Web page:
Hi, I am Danny Batson (Knouse) and I am a lifelong resident of the Chillicothe area. I was born in 1951 and graduated from CHS in 1969. I took over my dad’s septic tank business that he founded in 1937. While I have been in every state ...
Hi, I am Danny Batson (Knouse) and I am a lifelong resident of the Chillicothe area. I was born in 1951 and graduated from CHS in 1969. I took over my dad’s septic tank business that he founded in 1937. While I have been in every state (except Hawaii and Maine), there is no place like home! I love taking pictures of old and unusual things and sharing them. There is beauty in everything, if we look for it. I have three Facebook pages filled with local pictures that may be of interest: “Where Has Danny Been,” Chillicothe Now,” and “Danny Batson”.
Hi, I am Gary Thomas and I was born just across from Central School in 1942. I graduated from CHS in 1960 and MU in 1964. After two years in Army, I completed a graduate degree at the University of Chicago in 1970. After working in software development for more than 40 years, I retired from Raytheon in 2007. I have an abiding interest in history and in researching past events, places, and people. My latest project is developing a history-based chronology for Livingston County from 1801-2000.
Our guest contributor today is Bernard (Bernie) Dawkins. The two stories will tell us how the kids in the neighborhood used their ingenuity to "make their own fun" growing up in Chillicothe during the Great Depression of the 1930's. I intend to publish more stories from him in the coming days. Enjoy.
Kids growing up in Chillicothe in the thirties, like most of our generation, had be resourceful. With little cash in those Depression years, we implemented our own objects of amusement.
We carved "rubber guns" from a piece of wood about a half an inch thick and a little over a foot long. On the back of the handle, we would secure a spring clothespin to the grip.
Our "ammo" was bands cut from discarded inner - tubes. We would clip one end into the clothespin, stretch and twist the band to the front end of the "gun". Now, we were loaded and ready for action. When fired at close range, the target would feel a sharp sting!
Then we got more sophisticated and made "machine” guns. We used a longer board, about a half inch thick with notches cut at intervals, and a piece of strong cord tied to the front and stretch to the rear with rubber bands on top of the cord in the notches. We would load this weapon by knotting the bands for the shorter notches and tie two bands together for the longest. An upward pull released the bands, singly, or in a volley.
We were "Armed and dangerous" ready to use our weapons! Back then our family lived on south Walnut Street. To our north were the Sinnards, who had a son named Roger. To our south, there was a family named Evans, with a son named Russell Lee, who we nicknamed "Popeye." We three constituted “our side.”
Further to the south were two families named Batson and Moling. There were at least two boys in each family in our age group. For the most part, we were friends; but sometimes we would get into little scraps and divide into “sides” and declare “war"!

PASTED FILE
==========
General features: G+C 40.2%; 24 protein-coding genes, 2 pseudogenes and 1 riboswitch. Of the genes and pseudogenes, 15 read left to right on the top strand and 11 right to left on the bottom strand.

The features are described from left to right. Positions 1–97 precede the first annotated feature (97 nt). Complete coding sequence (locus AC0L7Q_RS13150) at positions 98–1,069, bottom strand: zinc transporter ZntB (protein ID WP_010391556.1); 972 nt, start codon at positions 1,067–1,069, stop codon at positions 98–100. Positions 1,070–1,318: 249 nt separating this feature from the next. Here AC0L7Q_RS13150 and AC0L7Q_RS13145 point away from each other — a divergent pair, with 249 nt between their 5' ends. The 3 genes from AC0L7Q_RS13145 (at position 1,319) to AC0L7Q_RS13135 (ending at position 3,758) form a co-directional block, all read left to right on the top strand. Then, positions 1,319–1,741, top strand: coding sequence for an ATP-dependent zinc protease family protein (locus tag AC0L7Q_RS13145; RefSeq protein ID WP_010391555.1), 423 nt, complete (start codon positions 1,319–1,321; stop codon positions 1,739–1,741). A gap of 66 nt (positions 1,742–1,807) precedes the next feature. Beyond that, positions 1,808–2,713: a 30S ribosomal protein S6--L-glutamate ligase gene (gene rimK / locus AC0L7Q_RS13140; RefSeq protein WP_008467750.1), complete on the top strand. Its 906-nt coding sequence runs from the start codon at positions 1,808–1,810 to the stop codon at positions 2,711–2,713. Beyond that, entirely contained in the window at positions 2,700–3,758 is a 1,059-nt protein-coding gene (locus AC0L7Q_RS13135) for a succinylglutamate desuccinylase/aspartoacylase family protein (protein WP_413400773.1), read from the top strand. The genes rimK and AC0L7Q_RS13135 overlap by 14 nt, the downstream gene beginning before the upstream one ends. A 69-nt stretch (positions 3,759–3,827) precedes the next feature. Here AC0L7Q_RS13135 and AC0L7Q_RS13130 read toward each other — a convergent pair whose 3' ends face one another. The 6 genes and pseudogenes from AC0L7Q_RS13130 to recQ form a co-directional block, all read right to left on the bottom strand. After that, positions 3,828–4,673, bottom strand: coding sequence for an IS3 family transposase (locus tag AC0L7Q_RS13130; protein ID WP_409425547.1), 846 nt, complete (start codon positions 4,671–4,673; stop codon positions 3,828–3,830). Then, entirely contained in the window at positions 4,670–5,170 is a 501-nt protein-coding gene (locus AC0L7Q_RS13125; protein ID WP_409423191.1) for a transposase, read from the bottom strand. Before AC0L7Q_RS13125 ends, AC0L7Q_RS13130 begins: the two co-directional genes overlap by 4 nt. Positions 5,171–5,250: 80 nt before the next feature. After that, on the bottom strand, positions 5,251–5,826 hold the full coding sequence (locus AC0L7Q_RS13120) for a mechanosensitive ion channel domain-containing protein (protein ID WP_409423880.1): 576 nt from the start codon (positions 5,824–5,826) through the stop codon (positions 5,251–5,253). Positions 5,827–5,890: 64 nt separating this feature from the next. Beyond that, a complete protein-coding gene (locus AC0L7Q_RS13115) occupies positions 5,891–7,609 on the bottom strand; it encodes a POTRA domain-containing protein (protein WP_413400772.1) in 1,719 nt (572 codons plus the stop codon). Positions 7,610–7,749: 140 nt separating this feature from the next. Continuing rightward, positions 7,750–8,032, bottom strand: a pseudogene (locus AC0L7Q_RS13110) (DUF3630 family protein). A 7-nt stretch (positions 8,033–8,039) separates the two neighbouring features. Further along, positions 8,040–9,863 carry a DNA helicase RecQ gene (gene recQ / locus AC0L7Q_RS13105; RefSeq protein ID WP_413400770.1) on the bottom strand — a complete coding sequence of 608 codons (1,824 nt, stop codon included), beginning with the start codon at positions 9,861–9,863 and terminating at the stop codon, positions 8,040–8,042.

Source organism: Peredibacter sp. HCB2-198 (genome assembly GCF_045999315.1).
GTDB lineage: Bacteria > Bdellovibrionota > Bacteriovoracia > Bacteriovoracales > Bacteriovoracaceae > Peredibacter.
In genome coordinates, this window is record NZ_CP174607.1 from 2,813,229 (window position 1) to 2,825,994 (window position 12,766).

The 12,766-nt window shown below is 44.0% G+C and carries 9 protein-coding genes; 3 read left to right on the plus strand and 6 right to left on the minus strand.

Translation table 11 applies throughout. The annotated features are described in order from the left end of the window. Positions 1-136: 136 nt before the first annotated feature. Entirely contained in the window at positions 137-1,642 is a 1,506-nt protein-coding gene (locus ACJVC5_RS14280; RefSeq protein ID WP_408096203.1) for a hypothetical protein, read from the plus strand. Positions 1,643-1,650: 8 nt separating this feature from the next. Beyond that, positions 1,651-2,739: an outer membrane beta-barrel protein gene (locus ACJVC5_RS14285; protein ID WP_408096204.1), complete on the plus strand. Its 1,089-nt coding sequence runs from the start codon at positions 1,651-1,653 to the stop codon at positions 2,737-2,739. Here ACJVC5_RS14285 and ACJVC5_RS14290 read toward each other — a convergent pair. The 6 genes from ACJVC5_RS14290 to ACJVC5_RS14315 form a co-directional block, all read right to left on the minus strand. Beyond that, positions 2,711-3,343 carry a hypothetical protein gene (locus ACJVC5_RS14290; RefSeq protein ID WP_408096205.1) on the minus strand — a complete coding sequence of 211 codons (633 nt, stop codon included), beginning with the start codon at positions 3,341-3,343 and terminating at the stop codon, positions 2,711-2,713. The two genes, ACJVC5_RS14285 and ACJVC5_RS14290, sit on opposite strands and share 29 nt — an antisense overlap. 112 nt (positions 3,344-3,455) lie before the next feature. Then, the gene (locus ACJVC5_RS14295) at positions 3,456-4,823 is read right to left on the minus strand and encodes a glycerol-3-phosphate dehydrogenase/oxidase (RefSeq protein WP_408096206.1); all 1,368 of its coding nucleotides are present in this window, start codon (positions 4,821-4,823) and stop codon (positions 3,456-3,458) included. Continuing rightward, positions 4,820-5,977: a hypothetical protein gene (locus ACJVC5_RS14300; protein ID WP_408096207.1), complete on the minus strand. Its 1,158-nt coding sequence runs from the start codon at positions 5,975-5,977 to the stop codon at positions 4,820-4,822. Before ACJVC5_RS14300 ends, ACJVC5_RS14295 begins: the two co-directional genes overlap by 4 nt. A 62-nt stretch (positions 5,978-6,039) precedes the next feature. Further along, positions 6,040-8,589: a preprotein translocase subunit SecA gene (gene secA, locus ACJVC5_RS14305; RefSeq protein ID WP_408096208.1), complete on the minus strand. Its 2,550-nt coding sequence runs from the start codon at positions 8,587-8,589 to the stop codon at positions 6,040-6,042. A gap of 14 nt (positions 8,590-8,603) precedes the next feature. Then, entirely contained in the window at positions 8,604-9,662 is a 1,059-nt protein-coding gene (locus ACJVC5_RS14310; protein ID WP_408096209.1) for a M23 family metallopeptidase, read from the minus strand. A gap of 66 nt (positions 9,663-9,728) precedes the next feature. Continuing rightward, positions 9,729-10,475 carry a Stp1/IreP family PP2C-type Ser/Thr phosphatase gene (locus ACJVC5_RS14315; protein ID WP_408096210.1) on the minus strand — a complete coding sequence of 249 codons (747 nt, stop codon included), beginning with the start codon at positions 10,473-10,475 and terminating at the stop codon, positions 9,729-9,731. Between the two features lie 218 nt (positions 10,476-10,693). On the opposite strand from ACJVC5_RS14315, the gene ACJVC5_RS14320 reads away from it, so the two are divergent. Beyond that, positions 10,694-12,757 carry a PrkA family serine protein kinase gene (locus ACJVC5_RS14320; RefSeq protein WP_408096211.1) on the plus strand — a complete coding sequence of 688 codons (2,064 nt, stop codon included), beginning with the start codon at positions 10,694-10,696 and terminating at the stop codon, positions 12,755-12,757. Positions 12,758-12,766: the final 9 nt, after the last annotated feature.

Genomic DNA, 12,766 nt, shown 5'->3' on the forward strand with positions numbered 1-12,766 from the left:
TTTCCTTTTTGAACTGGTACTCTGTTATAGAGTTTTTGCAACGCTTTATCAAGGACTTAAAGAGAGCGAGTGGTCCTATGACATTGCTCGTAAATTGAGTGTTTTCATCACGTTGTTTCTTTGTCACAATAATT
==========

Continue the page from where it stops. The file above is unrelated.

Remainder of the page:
Yes friends, Bernie is talking about Danny’s family!
The Batson’s had a small shed which their side used as "headquarters." Once, when they were all inside plotting their next move against us, we slipped up on them and barricaded the shed’s door!
Through a small opening, we threw a lighted "stink bomb.” Now a "stink bomb" was made with chicken feathers wrapped with narrow, inner-tube rubber bands. When lit, it emitted lots of foul
smelling smoke and was hard to put out!
We waited for them to break out of their smoke-filled headquarters and began to shoot them with our rubber guns. When we ran out of "ammo", we pelted them with rotten tomatoes from a refuse
heap in back of the shed. They let out yelps and surrendered. Our side had won the war, this time!
Tin Can Telephones
In those Depression years few homes in town had all the luxuries of "running water", electricity, and telephones. Toilets in our part of town were typically "outhouses.” We relied upon our own ingenuity to create such things as "scooters" made with old skates nailed onto the bottom of a pair of two by fours, with a makeshift vertical handle bar. One of our best inventions was the "tin can telephone.” We would take empty tin cans, punch holes in the bottoms and find some copper wire, stretch it tight and talk with each other. The wire we obtained from old coils discarded from autos of that period. Believe it, our "telephones" really worked.
I climbed a telephone pole in the alley behind our house and strung a wire from a rectangular meat can from Second Street to First Street where Jimmy Reynolds lived, and attached another tin can and drew the wire tight. Jim's dad, Homer Reynolds, who had a bad leg, climbed the pole and listened to me play my harmonica on our "telephone.”
We added yet another line to Russell Lee Evans clothesline to which we hung another can, and had ourselves a three-way party line. As long as the wires were tight, our multi-line communication system worked great!
We experimented with paper cups and strong thread with even better results, because the “tinny” sound was eliminated.
However our communication system had to be scrapped eventually because the telephone company took a dim view of us using their telephone poles!